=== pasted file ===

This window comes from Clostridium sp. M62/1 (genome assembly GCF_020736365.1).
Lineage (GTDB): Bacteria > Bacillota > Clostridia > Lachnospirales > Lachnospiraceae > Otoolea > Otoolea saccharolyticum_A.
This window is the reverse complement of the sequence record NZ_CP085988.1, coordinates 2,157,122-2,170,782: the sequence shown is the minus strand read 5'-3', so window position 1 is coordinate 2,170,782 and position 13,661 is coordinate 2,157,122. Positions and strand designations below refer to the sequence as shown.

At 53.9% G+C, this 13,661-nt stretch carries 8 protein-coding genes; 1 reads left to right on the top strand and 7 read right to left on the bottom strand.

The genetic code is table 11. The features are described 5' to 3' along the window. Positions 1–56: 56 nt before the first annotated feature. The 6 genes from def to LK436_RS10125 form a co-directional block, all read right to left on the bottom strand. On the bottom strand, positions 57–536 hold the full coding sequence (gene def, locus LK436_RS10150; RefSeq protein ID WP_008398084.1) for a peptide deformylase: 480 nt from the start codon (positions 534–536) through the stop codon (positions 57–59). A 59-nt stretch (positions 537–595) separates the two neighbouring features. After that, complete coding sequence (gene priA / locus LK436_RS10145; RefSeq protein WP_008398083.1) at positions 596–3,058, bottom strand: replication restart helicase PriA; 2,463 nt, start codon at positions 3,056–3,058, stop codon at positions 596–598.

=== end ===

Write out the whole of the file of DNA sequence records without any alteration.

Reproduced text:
This window comes from Clostridium sp. M62/1 (genome assembly GCF_020736365.1).
Lineage (GTDB): Bacteria > Bacillota > Clostridia > Lachnospirales > Lachnospiraceae > Otoolea > Otoolea saccharolyticum_A.
This window is the reverse complement of the sequence record NZ_CP085988.1, coordinates 2,157,122-2,170,782: the sequence shown is the minus strand read 5'-3', so window position 1 is coordinate 2,170,782 and position 13,661 is coordinate 2,157,122. Positions and strand designations below refer to the sequence as shown.

At 53.9% G+C, this 13,661-nt stretch carries 8 protein-coding genes; 1 reads left to right on the top strand and 7 read right to left on the bottom strand.

The genetic code is table 11. The features are described 5' to 3' along the window. Positions 1–56: 56 nt before the first annotated feature. The 6 genes from def to LK436_RS10125 form a co-directional block, all read right to left on the bottom strand. On the bottom strand, positions 57–536 hold the full coding sequence (gene def, locus LK436_RS10150; RefSeq protein ID WP_008398084.1) for a peptide deformylase: 480 nt from the start codon (positions 534–536) through the stop codon (positions 57–59). A 59-nt stretch (positions 537–595) separates the two neighbouring features. After that, complete coding sequence (gene priA / locus LK436_RS10145; RefSeq protein WP_008398083.1) at positions 596–3,058, bottom strand: replication restart helicase PriA; 2,463 nt, start codon at positions 3,056–3,058, stop codon at positions 596–598.